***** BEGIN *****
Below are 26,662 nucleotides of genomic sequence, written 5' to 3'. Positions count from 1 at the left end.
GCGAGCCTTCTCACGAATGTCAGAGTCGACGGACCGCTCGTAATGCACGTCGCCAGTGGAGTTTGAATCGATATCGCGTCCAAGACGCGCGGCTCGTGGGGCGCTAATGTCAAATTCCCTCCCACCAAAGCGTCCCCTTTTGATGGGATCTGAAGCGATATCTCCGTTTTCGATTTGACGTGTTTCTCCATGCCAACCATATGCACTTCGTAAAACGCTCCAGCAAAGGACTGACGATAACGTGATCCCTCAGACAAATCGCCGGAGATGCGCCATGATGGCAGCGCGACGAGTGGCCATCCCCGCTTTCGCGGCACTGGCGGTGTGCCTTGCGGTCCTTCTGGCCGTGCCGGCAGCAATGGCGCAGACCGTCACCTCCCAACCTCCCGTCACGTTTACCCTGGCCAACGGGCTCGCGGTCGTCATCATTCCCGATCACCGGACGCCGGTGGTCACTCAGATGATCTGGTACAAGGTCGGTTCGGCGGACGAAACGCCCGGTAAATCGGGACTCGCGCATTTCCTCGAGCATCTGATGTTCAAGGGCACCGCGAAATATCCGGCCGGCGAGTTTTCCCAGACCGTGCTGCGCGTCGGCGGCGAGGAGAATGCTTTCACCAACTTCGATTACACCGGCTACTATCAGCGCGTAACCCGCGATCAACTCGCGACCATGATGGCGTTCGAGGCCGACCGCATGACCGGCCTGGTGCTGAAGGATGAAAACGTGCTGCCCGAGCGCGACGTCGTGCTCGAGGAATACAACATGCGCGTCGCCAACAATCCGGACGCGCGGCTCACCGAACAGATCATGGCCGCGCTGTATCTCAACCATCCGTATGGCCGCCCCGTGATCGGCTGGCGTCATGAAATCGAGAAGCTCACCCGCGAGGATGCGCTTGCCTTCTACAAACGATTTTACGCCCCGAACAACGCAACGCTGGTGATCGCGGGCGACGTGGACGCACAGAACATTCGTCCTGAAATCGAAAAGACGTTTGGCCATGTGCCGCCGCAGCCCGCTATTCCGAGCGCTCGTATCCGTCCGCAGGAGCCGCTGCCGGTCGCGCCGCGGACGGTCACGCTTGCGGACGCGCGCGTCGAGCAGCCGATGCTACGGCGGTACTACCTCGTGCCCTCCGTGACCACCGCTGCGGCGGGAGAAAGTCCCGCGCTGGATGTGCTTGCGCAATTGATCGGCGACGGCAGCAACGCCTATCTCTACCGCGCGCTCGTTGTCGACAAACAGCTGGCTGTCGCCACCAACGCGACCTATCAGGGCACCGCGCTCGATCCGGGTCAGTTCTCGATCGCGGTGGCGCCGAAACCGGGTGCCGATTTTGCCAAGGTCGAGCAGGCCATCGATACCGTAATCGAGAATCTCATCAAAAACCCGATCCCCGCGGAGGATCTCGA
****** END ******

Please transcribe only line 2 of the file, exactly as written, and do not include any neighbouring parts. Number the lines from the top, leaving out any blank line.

GCGAGCCTTCTCACGAATGTCAGAGTCGACGGACCGCTCGTAATGCACGTCGCCAGTGGAGTTTGAATCGATATCGCGTCCAAGACGCGCGGCTCGTGGGGCGCTAATGTCAAATTCCCTCCCACCAAAGCGTCCCCTTTTGATGGGATCTGAAGCGATATCTCCGTTTTCGATTTGACGTGTTTCTCCATGCCAACCATATGCACTTCGTAAAACGCTCCAGCAAAGGACTGACGATAACGTGATCCCTCAGACAAATCGCCGGAGATGCGCCATGATGGCAGCGCGACGAGTGGCCATCCCCGCTTTCGCGGCACTGGCGGTGTGCCTTGCGGTCCTTCTGGCCGTGCCGGCAGCAATGGCGCAGACCGTCACCTCCCAACCTCCCGTCACGTTTACCCTGGCCAACGGGCTCGCGGTCGTCATCATTCCCGATCACCGGACGCCGGTGGTCACTCAGATGATCTGGTACAAGGTCGGTTCGGCGGACGAAACGCCCGGTAAATCGGGACTCGCGCATTTCCTCGAGCATCTGATGTTCAAGGGCACCGCGAAATATCCGGCCGGCGAGTTTTCCCAGACCGTGCTGCGCGTCGGCGGCGAGGAGAATGCTTTCACCAACTTCGATTACACCGGCTACTATCAGCGCGTAACCCGCGATCAACTCGCGACCATGATGGCGTTCGAGGCCGACCGCATGACCGGCCTGGTGCTGAAGGATGAAAACGTGCTGCCCGAGCGCGACGTCGTGCTCGAGGAATACAACATGCGCGTCGCCAACAATCCGGACGCGCGGCTCACCGAACAGATCATGGCCGCGCTGTATCTCAACCATCCGTATGGCCGCCCCGTGATCGGCTGGCGTCATGAAATCGAGAAGCTCACCCGCGAGGATGCGCTTGCCTTCTACAAACGATTTTACGCCCCGAACAACGCAACGCTGGTGATCGCGGGCGACGTGGACGCACAGAACATTCGTCCTGAAATCGAAAAGACGTTTGGCCATGTGCCGCCGCAGCCCGCTATTCCGAGCGCTCGTATCCGTCCGCAGGAGCCGCTGCCGGTCGCGCCGCGGACGGTCACGCTTGCGGACGCGCGCGTCGAGCAGCCGATGCTACGGCGGTACTACCTCGTGCCCTCCGTGACCACCGCTGCGGCGGGAGAAAGTCCCGCGCTGGATGTGCTTGCGCAATTGATCGGCGACGGCAGCAACGCCTATCTCTACCGCGCGCTCGTTGTCGACAAACAGCTGGCTGTCGCCACCAACGCGACCTATCAGGGCACCGCGCTCGATCCGGGTCAGTTCTCGATCGCGGTGGCGCCGAAACCGGGTGCCGATTTTGCCAAGGTCGAGCAGGCCATCGATACCGTAATCGAGAATCTCATCAAAAACCCGATCCCCGCGGAGGATCTCGA